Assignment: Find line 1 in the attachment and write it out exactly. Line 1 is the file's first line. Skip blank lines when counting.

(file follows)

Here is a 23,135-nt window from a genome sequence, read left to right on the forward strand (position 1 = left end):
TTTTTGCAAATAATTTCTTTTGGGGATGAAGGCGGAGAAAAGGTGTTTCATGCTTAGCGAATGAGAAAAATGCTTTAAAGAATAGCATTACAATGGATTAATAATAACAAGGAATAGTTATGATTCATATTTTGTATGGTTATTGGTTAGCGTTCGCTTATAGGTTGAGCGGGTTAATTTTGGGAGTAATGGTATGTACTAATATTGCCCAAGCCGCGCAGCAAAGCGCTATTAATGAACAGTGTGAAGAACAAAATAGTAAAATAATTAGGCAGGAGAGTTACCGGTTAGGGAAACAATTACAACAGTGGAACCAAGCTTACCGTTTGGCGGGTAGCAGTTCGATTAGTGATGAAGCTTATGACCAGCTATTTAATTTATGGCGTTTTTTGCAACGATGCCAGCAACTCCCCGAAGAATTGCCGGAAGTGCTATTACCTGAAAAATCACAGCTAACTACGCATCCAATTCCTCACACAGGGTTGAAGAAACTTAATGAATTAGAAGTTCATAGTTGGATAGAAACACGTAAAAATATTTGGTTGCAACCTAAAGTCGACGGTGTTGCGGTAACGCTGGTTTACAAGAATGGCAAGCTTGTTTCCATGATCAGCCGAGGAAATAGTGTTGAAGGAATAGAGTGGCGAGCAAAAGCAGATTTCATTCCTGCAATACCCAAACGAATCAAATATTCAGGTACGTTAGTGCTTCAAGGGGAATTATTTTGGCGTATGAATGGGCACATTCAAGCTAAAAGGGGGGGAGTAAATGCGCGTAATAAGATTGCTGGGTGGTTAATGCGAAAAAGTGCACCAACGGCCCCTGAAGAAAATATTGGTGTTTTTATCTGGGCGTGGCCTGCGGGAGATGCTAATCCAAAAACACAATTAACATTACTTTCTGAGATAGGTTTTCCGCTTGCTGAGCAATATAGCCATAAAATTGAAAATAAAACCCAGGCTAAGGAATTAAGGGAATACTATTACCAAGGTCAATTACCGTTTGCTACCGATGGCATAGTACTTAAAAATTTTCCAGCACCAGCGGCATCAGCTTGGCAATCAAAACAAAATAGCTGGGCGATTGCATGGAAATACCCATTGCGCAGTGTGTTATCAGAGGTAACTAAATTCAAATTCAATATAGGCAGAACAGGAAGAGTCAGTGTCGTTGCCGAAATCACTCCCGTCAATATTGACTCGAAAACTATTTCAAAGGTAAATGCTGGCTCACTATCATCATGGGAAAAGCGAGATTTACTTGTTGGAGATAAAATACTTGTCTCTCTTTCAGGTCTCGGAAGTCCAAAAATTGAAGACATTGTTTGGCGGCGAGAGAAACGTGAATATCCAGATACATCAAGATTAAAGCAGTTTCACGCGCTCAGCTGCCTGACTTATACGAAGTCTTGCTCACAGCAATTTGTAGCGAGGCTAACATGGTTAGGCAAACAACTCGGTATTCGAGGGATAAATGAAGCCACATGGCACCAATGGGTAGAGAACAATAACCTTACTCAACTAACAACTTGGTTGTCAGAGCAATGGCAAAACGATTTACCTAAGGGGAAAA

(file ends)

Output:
Here is a 23,135-nt window from a genome sequence, read left to right on the forward strand (position 1 = left end):